Auto top off (ato) no mechanical part and not visible? - The Planted Tank Forum
 
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post #1 of 10 (permalink) Old 02-24-2019, 02:16 PM Thread Starter
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Auto top off (ato) no mechanical part and not visible?

Losing nearly 0.5-1 gallon per day or two days. And would like not to do manual top off anymore.

All the kit or guide I have looked that are using mechanical switch. Some two to prevent flood. This works great in a sump, like in salt water.

In planted tank, we rarely have sump. I also want my tank to look as minimalist as possible. I am already disappointed to not have look further and purchased a filter with included heater instead of in the tank.

Is there diy kit or even one we can purchased that have nothing in the tank? With proximity or ultrasound sensors? (as and engineer, I am using a lot of theses but price for industrial is same as the full tank).

If anyone have something to share, i would be really happy!

Thank you!

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post #2 of 10 (permalink) Old 02-24-2019, 02:26 PM
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I do not use them but one way to deal might be open to thought. If you have space behind the tank for a container, adding a siphon from the main tank to the container will keep the levels the same. Water self levels? So then one can add the equipment to the container in back which is hidden if the tank back is painted black, etc.
It does require a siphon but it doesn't need to be any larger than what will handle the flow from your added water without overflowing the container in back. Also, do some thought on backup plans, in case the siphon does get stopped up or whatever other gremlins may attack!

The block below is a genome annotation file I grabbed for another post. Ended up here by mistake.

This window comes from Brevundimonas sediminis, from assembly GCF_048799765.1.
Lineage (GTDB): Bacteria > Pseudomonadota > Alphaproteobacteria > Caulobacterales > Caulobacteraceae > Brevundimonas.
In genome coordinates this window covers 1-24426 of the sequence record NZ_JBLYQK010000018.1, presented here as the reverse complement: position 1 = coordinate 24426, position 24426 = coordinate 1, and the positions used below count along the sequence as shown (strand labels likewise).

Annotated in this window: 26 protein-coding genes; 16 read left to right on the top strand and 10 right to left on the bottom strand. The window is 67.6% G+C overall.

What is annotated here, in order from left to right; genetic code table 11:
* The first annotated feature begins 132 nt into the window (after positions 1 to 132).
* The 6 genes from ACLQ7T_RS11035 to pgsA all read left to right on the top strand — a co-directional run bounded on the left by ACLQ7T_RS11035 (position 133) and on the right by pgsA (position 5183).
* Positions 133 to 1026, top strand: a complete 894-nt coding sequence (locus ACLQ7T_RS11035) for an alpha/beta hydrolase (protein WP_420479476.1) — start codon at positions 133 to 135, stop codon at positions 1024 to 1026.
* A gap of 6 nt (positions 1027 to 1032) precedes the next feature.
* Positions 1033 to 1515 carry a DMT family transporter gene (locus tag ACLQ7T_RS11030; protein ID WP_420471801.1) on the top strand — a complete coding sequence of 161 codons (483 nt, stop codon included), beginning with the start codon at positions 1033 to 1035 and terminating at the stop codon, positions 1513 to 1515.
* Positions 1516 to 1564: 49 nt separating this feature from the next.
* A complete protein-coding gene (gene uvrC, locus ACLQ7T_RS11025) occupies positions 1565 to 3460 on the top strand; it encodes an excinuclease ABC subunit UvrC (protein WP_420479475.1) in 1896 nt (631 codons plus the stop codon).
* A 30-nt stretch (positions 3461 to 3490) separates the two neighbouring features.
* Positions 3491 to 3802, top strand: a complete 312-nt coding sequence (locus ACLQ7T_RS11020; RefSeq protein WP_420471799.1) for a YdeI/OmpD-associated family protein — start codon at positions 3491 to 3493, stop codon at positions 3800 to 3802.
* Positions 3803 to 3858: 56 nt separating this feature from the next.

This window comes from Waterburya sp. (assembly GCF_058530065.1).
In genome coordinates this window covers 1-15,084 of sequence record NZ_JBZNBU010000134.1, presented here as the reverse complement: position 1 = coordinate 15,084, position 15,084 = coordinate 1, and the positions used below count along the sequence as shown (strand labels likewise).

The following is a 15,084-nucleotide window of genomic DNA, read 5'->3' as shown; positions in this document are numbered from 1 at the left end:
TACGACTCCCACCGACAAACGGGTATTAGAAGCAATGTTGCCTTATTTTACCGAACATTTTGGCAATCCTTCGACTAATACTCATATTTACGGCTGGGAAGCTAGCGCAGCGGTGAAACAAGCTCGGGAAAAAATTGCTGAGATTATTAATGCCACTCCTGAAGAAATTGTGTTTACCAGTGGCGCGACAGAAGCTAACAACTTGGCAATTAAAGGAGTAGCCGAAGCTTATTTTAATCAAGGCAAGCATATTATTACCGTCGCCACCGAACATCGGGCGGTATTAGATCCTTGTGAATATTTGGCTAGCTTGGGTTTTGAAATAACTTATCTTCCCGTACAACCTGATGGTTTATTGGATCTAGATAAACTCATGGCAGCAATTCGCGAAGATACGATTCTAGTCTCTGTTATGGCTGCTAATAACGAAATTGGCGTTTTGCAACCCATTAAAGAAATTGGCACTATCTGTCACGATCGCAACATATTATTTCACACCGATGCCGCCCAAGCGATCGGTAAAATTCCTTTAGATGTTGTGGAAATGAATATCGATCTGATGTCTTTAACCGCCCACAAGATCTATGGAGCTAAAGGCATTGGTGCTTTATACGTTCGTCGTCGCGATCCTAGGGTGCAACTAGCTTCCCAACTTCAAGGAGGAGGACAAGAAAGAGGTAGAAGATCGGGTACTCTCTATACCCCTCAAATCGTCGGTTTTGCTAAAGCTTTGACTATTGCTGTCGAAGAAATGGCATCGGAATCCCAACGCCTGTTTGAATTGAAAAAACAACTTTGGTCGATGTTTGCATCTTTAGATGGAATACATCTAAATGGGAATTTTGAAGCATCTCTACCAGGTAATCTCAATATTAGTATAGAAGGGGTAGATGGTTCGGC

If the tank/house situation fits, the spare container can even be in another room like a closet behind ---if it fits your layout.
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post #3 of 10 (permalink) Old 02-24-2019, 04:52 PM
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The Flood Guardian by XP Aqua sounds close to what you may be looking for granted you have an RO unit you can hook it up to. The sensor unit is quite small but not invisible. It’s electronic over mechanical connected to a solenoid. Really a neat device I have it on my reserve tank set up for one time filling but you can set it for ATO.
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post #4 of 10 (permalink) Old 02-24-2019, 05:06 PM
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You have three options: Gravity feed (place water above tank and control flow with a solenoid), siphon feed (container at same level as water line), or pump feed.

I think gravity feed is your only option for that much top off.

Physics are against you on pump feed, so you'll need some way of lifting liquid. Traditionally we would use a peristaltic pump, but you are trying to avoid that.

The only other method I know if and have used is pressure driven. This works ok for small tanks, but I don't think it will scale to your size. The concept is to use a large container (gallon Apple juice container in my case), an air powered airstone is used to create pressure, and that forces water through a second tube into the tank. I used airline tubing through the cap and a smart outlet to make it run for 4 minutes (what I needed for my use).

I used this to top off a Spec V at work while I was out for over a month, and it worked well. Do some trial runs to measure volume, run time needed, and test.
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post #5 of 10 (permalink) Old 02-24-2019, 06:18 PM Thread Starter